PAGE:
Knucklebones | Greece

Name in Original Language

Area Where Played



Αστραγαλισμός/αστραγαλίζειν/αστρίζειν is considered one of the most ancient Greek games, mentioned as one of the games played by the Achaeans during the War of Troy.
Astragaloi were props used for playing various games. These were literally the knucklebones (astragaloi in Greek) of various animals, mainly of lambs, sheep and cattle. Today's name of the game in Greek, kotsia, derives from the Byzantine name of the game and the knucklebones: the game was called kottos (but sometimes "astragaloi" could also be used) and the knucklebones used for the game were called kottia. The origins for the Byzantine names are unclear.
An ancient tradition attributed the origins of games with knucklebones to the Lydians. Knucklebones were used in various prowess games. Knucklebones were also used for lucky games, as a sort of dice. Therefore, knucklebones were very popular game props in Antiquity and through the Roman and Byzantine periods. They have been unearthed in children's tombs, and they are also mentioned in textual sources, historical anecdotes etc.
Each knucklebone has four sides, each one different than the others. The wider ones were called "pranes" (the one with the curved surface) and "hyption" (the one with the concave surface). The narrow sides were more similar to each other and were called "chion" (the almost flat one) and "koon" (the slightly concave one). In ancient knucklebones games, the decisive side was not the one facing the players but the one with which the knucklebone was touching the ground. Therefore, the narrow concave side (koon) was the side earning most points for the player, since it was the most difficult for the knucklebone to balance.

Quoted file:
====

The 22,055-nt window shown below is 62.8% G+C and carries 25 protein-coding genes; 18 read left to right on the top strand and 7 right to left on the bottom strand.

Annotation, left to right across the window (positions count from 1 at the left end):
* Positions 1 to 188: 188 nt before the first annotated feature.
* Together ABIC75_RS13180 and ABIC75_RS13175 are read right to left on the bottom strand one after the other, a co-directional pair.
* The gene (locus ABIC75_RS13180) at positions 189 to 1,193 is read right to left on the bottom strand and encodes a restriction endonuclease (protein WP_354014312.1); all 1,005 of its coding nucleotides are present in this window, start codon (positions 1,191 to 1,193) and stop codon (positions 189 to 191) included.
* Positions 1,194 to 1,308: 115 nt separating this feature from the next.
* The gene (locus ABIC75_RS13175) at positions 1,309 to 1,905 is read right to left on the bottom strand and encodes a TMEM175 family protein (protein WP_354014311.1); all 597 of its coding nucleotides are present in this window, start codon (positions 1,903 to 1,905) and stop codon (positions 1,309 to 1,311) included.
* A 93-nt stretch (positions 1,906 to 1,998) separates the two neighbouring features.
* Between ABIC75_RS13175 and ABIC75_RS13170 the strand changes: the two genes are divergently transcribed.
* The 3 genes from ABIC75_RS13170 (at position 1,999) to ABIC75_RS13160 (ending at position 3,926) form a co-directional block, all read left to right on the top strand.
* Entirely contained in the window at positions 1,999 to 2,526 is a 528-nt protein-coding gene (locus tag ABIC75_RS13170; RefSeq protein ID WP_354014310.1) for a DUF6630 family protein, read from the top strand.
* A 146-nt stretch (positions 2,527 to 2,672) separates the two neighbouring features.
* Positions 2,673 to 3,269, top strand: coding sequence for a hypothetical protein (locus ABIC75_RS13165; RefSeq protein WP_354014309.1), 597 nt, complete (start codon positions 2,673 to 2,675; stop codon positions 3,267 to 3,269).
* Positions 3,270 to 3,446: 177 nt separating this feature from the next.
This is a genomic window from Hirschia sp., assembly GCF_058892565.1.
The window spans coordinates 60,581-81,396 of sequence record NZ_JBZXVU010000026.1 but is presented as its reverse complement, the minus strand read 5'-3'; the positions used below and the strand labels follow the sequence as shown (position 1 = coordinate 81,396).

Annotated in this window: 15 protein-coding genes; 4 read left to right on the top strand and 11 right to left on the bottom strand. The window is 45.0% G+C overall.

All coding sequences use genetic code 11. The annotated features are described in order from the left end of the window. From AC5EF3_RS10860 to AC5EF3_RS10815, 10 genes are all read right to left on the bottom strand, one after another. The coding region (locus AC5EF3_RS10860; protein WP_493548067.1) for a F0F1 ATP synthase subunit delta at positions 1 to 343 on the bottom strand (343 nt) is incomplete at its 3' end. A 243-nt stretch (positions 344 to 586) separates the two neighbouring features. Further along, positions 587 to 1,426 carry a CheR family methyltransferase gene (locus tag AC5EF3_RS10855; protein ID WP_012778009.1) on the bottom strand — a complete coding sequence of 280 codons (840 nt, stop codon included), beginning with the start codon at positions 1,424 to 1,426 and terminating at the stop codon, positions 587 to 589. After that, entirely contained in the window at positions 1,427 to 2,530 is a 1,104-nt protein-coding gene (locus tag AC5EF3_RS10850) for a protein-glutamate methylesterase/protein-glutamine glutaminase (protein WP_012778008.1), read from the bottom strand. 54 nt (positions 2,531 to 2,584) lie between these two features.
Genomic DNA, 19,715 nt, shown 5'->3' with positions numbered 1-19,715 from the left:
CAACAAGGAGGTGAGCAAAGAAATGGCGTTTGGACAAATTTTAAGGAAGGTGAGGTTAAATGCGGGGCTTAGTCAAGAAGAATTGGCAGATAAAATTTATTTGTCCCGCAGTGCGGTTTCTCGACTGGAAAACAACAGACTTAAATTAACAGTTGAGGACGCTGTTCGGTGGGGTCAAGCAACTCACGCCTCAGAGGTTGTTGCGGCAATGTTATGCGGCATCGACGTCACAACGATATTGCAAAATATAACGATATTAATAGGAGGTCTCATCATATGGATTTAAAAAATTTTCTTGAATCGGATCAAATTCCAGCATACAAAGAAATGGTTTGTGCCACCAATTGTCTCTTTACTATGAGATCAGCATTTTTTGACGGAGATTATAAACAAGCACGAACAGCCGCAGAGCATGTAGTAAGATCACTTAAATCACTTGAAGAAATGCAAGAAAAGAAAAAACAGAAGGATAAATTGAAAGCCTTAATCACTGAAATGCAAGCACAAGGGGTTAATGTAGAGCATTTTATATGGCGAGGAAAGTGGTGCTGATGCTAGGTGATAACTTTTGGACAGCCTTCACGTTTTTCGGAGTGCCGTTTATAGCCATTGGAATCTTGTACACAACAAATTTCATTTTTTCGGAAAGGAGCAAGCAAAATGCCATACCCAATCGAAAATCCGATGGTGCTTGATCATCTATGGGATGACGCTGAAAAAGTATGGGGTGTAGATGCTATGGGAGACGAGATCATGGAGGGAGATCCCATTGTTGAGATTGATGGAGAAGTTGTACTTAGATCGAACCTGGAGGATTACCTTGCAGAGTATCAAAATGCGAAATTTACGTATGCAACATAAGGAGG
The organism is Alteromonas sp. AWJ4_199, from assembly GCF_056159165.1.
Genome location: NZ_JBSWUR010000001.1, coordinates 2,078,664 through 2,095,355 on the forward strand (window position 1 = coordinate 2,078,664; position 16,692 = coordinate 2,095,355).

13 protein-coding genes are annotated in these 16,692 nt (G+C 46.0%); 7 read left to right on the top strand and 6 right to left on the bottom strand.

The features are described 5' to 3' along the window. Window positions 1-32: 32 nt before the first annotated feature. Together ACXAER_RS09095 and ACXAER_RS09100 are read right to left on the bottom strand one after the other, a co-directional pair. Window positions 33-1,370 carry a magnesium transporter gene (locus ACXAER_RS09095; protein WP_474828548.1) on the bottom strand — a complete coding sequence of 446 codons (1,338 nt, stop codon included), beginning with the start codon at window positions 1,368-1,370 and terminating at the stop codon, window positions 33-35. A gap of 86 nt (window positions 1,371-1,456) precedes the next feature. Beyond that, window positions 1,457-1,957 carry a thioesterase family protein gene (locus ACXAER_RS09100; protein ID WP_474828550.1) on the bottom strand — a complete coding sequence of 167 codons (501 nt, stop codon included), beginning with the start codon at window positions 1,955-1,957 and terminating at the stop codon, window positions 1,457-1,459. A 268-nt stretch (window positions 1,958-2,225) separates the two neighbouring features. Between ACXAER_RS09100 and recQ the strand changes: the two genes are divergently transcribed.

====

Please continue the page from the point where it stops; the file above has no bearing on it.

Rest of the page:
However, it seems that the value for each roll was depending on a combination of elements, and various names are attested for the various rolls (such as "the roll of Alexander," "of Antigonos," "the old lady," "Darius" etc.)

Detailed Description


Astragalismos was a specific knucklebones game, played by a group of players who sat around in a circle. One of the players was appointed "king," and he was holding a switch or wand. The other players were taking rounds rolling the knucklebones, with bad rolls earning them penalties, administered by the "king" with his switch.
The modern traditional game is fairly similar and is called kotsia or veziris (vizier). It is played with one knucklebone. Each player throws the knucklebone in his or her turn, and the decisive side is the one facing the players. The player who has thrown the almost plain narrow side is appointed "vizier" and takes the switch; the player who has thrown the slightly concave narrow side becomes the "king" of the game. From the wider sides, the concave one is considered the worst roll ("the thief") which earns a penalty for the player who has thrown it. The "king" then decides the severity of the penalty, which is administered by the "vizier" and executed often by the ”baker”. Penalties include toils, difficult tasks, shameful tasks or actual beating. At the end of each round, the roles can change, with a new "king" and a new "vizier."